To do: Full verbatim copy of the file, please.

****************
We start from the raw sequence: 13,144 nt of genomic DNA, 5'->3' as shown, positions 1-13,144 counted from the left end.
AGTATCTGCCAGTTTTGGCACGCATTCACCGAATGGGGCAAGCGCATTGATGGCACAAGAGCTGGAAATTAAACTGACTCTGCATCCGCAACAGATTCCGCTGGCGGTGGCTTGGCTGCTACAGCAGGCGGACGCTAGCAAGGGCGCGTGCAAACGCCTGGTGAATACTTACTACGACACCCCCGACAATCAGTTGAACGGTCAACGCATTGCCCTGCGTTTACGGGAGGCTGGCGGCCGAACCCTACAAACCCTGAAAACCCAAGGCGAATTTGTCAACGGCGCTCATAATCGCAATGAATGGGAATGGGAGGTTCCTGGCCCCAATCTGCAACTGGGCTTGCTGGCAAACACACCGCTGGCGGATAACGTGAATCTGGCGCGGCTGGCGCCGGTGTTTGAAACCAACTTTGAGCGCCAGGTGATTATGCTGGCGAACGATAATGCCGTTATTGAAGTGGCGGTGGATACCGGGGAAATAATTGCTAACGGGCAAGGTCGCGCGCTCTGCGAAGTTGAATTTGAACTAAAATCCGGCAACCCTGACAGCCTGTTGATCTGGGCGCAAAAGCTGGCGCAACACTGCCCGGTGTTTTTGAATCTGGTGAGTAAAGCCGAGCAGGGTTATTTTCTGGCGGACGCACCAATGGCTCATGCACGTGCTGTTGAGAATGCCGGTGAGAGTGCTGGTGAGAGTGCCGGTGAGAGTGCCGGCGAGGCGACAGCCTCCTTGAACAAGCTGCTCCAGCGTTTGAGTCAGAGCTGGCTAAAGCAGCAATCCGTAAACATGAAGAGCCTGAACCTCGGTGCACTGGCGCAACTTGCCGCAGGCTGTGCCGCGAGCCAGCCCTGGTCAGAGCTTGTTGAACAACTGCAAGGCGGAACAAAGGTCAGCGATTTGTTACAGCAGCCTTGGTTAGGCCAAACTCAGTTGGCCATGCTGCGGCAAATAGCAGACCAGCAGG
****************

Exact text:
We start from the raw sequence: 13,144 nt of genomic DNA, 5'->3' as shown, positions 1-13,144 counted from the left end.
AGTATCTGCCAGTTTTGGCACGCATTCACCGAATGGGGCAAGCGCATTGATGGCACAAGAGCTGGAAATTAAACTGACTCTGCATCCGCAACAGATTCCGCTGGCGGTGGCTTGGCTGCTACAGCAGGCGGACGCTAGCAAGGGCGCGTGCAAACGCCTGGTGAATACTTACTACGACACCCCCGACAATCAGTTGAACGGTCAACGCATTGCCCTGCGTTTACGGGAGGCTGGCGGCCGAACCCTACAAACCCTGAAAACCCAAGGCGAATTTGTCAACGGCGCTCATAATCGCAATGAATGGGAATGGGAGGTTCCTGGCCCCAATCTGCAACTGGGCTTGCTGGCAAACACACCGCTGGCGGATAACGTGAATCTGGCGCGGCTGGCGCCGGTGTTTGAAACCAACTTTGAGCGCCAGGTGATTATGCTGGCGAACGATAATGCCGTTATTGAAGTGGCGGTGGATACCGGGGAAATAATTGCTAACGGGCAAGGTCGCGCGCTCTGCGAAGTTGAATTTGAACTAAAATCCGGCAACCCTGACAGCCTGTTGATCTGGGCGCAAAAGCTGGCGCAACACTGCCCGGTGTTTTTGAATCTGGTGAGTAAAGCCGAGCAGGGTTATTTTCTGGCGGACGCACCAATGGCTCATGCACGTGCTGTTGAGAATGCCGGTGAGAGTGCTGGTGAGAGTGCCGGTGAGAGTGCCGGCGAGGCGACAGCCTCCTTGAACAAGCTGCTCCAGCGTTTGAGTCAGAGCTGGCTAAAGCAGCAATCCGTAAACATGAAGAGCCTGAACCTCGGTGCACTGGCGCAACTTGCCGCAGGCTGTGCCGCGAGCCAGCCCTGGTCAGAGCTTGTTGAACAACTGCAAGGCGGAACAAAGGTCAGCGATTTGTTACAGCAGCCTTGGTTAGGCCAAACTCAGTTGGCCATGCTGCGGCAAATAGCAGACCAGCAGG